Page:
In quarter four of 2012, the deficit on trade in goods widened by £1.1 billion to £27.1 billion, compared with a deficit of £26.0 billion in quarter three of 2012.
In quarter four of 2012, total exports fell by £1.3 billion (1.8 per cent) to £74.3 billion, and total imports fell by £0.2 billion (0.2 per cent) to £101.4 billion. At the industry level:
|Section A: Products of Agriculture, Forestry & Fishing||-83|
|Section B: Mining & Quarrying||-797|
|Section C: Manufactured Products||-553|
|Section D: Electricity, Gas, Steam & Air Conditioning||-1|
|Section E: Water supply, Sewerage & Waste Management||-3|
|Section J: Information & Communication Services||-48|
|Section M: Professional, Scientific & Technical Services||-1|
|Section R: Arts, Entertainment & Recreation Services||+159|
|Section A: Products of Agriculture, Forestry & Fishing||+144|
|Section B: Mining & Quarrying||-41|
|Section C: Manufactured Products||-441|
|Section D: Electricity, Gas, Steam & Air Conditioning||-31|
|Section E: Water supply, Sewerage & Waste Management||+138|
|Section J: Information & Communication Services||+5|
|Section M: Professional, Scientific & Technical Services||0|
|Section R: Arts, Entertainment & Recreation Services||+17|
The data in this release are subject to revisions following the ONS National Accounts Revision Policy (67.8 Kb Pdf) .
The revisions to trade in goods reflect revised data from Her Majesty’s Revenue and Customs and other data suppliers, revised estimates of trading associated with VAT MTIC fraud, later survey data on trade prices and a re-assessment of seasonal factors.
Trade in goods figures are revised from time to time to take in adjustments to the Overseas Trade Statistics (OTS) data and changes in the seasonal adjustment factors. Because of the Intrastat system, there is a need to revise the EU estimates over a longer period of time. Most revisions are small in relation to the variability of the series.
UK Trade in Goods by Classification of Product by Activity designated as National Statistics
The United Kingdom Statistics Authority has designated these statistics as National Statistics, in accordance with the Statistics and Registration Service Act 2007 and signifying compliance with the Code of Practice for Official Statistics.
Designation can be broadly interpreted to mean that the statistics:
meet identified user needs;
are well explained and readily accessible;
are produced according to sound methods, and
are managed impartially and objectively in the public interest.
Once statistics have been designated as National Statistics it is a statutory requirement that the Code of Practice shall continue to be observed.
An article outlining the ONS policy on special events can be found on the ONS website.
Code of Practice for Official Statistics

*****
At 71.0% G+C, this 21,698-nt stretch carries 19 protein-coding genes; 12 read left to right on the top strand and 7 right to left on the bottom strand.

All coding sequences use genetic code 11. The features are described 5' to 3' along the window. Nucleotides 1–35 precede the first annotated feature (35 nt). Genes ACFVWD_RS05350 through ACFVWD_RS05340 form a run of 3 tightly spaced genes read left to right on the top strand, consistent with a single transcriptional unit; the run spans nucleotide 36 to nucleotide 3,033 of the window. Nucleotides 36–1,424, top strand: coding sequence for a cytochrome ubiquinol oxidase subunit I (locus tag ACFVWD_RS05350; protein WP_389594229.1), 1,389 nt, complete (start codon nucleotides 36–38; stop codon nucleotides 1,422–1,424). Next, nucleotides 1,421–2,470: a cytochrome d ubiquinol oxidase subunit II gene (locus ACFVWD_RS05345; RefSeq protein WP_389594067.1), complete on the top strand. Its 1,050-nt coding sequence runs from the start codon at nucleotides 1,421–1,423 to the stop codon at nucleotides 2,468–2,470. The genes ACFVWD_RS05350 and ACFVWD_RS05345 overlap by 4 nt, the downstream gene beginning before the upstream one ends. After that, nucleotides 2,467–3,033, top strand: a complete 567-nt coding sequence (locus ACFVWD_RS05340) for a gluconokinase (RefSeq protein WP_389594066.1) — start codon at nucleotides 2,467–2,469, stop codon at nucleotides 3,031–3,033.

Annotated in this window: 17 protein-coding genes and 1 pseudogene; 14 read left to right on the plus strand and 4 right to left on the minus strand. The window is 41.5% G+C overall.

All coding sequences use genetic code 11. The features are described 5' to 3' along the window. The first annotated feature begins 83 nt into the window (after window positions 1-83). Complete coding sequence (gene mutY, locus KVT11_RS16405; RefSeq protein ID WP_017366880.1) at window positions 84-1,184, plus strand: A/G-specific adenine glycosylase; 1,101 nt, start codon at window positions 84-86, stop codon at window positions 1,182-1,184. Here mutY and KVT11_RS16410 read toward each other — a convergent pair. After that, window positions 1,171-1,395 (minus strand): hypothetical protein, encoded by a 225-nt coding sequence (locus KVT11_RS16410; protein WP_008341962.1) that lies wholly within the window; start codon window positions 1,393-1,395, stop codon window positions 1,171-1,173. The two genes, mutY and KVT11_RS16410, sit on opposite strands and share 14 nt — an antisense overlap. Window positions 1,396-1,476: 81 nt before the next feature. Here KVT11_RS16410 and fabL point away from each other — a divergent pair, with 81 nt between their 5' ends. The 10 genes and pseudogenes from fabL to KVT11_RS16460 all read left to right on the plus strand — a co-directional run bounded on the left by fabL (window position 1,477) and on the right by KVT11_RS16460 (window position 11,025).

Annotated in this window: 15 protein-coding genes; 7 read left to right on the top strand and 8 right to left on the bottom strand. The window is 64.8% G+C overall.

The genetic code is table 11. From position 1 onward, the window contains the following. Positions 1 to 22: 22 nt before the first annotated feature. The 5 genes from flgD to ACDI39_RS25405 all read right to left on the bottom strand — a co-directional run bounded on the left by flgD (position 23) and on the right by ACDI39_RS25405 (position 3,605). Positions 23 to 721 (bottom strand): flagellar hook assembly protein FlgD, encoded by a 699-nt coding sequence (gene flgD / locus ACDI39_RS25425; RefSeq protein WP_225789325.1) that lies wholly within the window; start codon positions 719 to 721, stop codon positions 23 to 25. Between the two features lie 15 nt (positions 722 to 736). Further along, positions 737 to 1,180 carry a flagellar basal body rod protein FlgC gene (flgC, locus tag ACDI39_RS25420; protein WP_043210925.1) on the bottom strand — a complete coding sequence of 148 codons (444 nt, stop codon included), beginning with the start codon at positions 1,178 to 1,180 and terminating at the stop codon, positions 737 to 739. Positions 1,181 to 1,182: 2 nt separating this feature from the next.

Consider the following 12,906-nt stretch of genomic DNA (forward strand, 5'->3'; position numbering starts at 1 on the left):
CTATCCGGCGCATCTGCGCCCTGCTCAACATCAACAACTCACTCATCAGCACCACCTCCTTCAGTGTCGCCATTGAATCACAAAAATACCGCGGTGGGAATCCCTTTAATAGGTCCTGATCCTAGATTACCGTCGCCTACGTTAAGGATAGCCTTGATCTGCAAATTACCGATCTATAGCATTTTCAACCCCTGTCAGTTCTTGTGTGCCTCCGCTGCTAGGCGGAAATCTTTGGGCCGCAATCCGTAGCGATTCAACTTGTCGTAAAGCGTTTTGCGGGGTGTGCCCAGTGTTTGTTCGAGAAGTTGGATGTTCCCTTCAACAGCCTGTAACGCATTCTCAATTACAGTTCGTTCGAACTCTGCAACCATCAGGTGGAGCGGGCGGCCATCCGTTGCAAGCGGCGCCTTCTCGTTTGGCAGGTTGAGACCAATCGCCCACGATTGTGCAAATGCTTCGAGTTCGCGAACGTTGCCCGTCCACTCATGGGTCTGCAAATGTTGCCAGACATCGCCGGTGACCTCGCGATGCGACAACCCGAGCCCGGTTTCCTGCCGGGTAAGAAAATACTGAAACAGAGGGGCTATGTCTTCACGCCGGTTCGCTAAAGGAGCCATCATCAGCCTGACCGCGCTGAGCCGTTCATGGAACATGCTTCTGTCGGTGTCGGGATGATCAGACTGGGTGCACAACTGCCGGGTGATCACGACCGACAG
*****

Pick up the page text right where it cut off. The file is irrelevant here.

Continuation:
National Statistics are produced to high professional standards set out in the Code of Practice for Official Statistics. They undergo regular quality assurance reviews to ensure that they meet customer needs. They are produced free from any political interference.
Understanding the data
The statistics of trade in goods compiled by the Office for National Statistics (ONS) are derived principally from data provided by Her Majesty’s Revenue and Customs (HMRC).
Overseas Trade Statistics compiled by HMRC
Since 1993 statistics of the UK's overseas trade in goods comprise:
Statistics of UK imports from and exports to countries outside the EU which have been compiled from declarations made to HM Revenue & Customs (HMRC), previously Customs & Excise.
Statistics of UK arrivals (imports) from and dispatches (exports) to other member states of the EU compiled from Intrastat returns sent to HMRC.
The Intrastat system is linked to Value Added Tax (VAT) and has applied since 1993 in all EU member states. Prior to 1993, statistics of UK trade with all countries were compiled from declarations made to HM Revenue and Customs.
For statistical purposes, the UK adopts the valuation bases recommended in theInternational Merchandise Trade Statistics Concepts & Definitions published by the United Nations. This means the valuation of exports (dispatches) is on a free on board (fob) basis, that is the cost of goods to the purchaser abroad, and the valuation of imports (arrivals) is on a cost, insurance and freight (cif) basis. This includes all expenses incurred moving the goods to the point of entry into the UK, but excludes any duty or tax chargeable in the UK.
Balance of Payments Statistics compiled by ONS
To conform to the International Monetary Fund (IMF) Balance of Payments (BoP) definition, the value of imports required is the value of goods at the point of export (that is, the Customs border of the exporting country) rather than the value of goods as they arrive in the UK. The freight and insurance costs of transporting the goods to the UK needs to be deducted from the values recorded by HMRC.